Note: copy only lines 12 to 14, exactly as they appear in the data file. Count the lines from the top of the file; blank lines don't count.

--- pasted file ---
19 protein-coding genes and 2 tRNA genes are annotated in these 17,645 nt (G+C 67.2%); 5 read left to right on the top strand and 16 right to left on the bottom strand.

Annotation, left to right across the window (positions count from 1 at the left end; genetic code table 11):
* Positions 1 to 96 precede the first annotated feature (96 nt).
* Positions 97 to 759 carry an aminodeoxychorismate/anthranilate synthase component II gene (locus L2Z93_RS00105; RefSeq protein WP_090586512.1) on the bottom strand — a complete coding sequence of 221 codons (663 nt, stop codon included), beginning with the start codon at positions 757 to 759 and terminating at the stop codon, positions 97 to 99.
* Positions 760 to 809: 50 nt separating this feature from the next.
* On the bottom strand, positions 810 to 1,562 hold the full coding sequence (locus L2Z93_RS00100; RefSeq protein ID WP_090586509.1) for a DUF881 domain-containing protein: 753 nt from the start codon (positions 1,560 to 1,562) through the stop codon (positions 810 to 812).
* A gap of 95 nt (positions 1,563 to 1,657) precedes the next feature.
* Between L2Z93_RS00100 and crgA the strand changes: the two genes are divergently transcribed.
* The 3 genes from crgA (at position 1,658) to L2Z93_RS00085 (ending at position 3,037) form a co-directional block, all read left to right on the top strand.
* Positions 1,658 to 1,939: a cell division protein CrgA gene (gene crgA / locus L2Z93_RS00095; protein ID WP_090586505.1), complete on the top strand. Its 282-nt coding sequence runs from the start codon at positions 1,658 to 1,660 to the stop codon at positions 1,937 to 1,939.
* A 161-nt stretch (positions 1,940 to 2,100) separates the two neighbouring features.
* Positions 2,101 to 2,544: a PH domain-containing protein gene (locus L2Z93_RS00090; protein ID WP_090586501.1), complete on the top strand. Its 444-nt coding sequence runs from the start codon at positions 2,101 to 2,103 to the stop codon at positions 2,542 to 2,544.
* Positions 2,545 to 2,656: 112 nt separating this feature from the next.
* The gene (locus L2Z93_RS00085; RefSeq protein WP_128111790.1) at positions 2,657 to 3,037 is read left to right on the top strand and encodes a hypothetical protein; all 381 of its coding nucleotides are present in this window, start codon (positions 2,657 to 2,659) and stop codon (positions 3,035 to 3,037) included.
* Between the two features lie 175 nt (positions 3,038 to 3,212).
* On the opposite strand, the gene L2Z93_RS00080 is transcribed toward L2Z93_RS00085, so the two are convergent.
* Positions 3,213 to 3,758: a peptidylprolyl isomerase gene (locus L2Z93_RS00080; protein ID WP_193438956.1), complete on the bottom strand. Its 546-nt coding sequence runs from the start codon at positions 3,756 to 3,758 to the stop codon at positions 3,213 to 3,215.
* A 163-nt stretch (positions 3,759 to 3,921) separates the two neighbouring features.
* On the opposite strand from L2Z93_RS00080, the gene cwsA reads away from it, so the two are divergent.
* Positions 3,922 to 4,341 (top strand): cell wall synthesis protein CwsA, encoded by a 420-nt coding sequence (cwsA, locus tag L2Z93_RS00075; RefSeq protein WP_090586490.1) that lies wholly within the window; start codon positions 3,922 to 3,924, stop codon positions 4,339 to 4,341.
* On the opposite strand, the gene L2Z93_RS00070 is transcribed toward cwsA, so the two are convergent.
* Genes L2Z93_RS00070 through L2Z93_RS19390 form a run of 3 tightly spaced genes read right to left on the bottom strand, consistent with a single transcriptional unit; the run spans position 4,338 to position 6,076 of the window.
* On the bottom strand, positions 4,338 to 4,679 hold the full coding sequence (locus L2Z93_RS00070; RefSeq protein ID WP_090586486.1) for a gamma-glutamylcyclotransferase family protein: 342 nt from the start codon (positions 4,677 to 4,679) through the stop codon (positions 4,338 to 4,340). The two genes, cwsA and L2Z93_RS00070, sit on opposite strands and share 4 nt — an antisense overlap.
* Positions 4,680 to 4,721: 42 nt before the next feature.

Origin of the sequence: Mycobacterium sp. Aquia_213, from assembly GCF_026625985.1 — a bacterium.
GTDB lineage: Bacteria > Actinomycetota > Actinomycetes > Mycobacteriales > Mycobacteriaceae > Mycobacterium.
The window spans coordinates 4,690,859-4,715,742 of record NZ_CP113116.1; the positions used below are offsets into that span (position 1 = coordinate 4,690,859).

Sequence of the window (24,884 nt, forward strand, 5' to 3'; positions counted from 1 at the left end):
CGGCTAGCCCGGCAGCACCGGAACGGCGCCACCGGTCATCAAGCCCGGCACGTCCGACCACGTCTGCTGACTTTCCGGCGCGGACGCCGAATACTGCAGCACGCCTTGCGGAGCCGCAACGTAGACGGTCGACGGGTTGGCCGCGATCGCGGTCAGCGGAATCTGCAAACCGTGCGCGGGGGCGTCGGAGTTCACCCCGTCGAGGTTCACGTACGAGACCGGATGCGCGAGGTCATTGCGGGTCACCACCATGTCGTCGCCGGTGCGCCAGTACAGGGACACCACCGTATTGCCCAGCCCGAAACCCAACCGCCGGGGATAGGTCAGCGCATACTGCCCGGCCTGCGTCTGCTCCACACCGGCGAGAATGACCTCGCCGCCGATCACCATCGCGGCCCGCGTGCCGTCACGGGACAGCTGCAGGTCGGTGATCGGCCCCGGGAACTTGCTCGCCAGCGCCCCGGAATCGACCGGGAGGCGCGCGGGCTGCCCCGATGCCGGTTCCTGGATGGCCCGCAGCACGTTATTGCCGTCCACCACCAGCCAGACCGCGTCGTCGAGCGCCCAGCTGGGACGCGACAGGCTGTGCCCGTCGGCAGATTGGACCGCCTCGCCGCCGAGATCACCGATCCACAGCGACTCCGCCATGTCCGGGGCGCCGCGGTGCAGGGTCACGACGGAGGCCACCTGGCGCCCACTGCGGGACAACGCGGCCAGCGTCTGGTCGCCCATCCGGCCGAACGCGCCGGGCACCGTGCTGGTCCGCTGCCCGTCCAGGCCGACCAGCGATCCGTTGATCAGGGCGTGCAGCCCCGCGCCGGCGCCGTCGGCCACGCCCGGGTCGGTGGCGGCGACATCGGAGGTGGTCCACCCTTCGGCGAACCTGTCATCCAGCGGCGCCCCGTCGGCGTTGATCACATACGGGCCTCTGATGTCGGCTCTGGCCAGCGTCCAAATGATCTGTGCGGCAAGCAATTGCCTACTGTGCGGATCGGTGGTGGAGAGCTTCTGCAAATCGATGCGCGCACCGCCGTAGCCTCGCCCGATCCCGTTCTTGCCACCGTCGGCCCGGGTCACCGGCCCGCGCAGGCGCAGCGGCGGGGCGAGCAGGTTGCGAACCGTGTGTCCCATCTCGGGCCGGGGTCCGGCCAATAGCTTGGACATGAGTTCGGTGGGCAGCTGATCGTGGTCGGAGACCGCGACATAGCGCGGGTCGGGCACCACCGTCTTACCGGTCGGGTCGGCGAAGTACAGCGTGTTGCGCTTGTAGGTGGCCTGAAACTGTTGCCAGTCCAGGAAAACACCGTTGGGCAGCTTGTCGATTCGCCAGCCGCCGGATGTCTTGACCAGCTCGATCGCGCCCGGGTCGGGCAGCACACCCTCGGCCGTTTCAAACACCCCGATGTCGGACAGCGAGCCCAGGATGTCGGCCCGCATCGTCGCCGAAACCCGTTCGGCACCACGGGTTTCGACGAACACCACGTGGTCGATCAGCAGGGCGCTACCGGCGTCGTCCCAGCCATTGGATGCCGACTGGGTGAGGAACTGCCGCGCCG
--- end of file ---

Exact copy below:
* Positions 2,101 to 2,544: a PH domain-containing protein gene (locus L2Z93_RS00090; protein ID WP_090586501.1), complete on the top strand. Its 444-nt coding sequence runs from the start codon at positions 2,101 to 2,103 to the stop codon at positions 2,542 to 2,544.
* Positions 2,545 to 2,656: 112 nt separating this feature from the next.
* The gene (locus L2Z93_RS00085; RefSeq protein WP_128111790.1) at positions 2,657 to 3,037 is read left to right on the top strand and encodes a hypothetical protein; all 381 of its coding nucleotides are present in this window, start codon (positions 2,657 to 2,659) and stop codon (positions 3,035 to 3,037) included.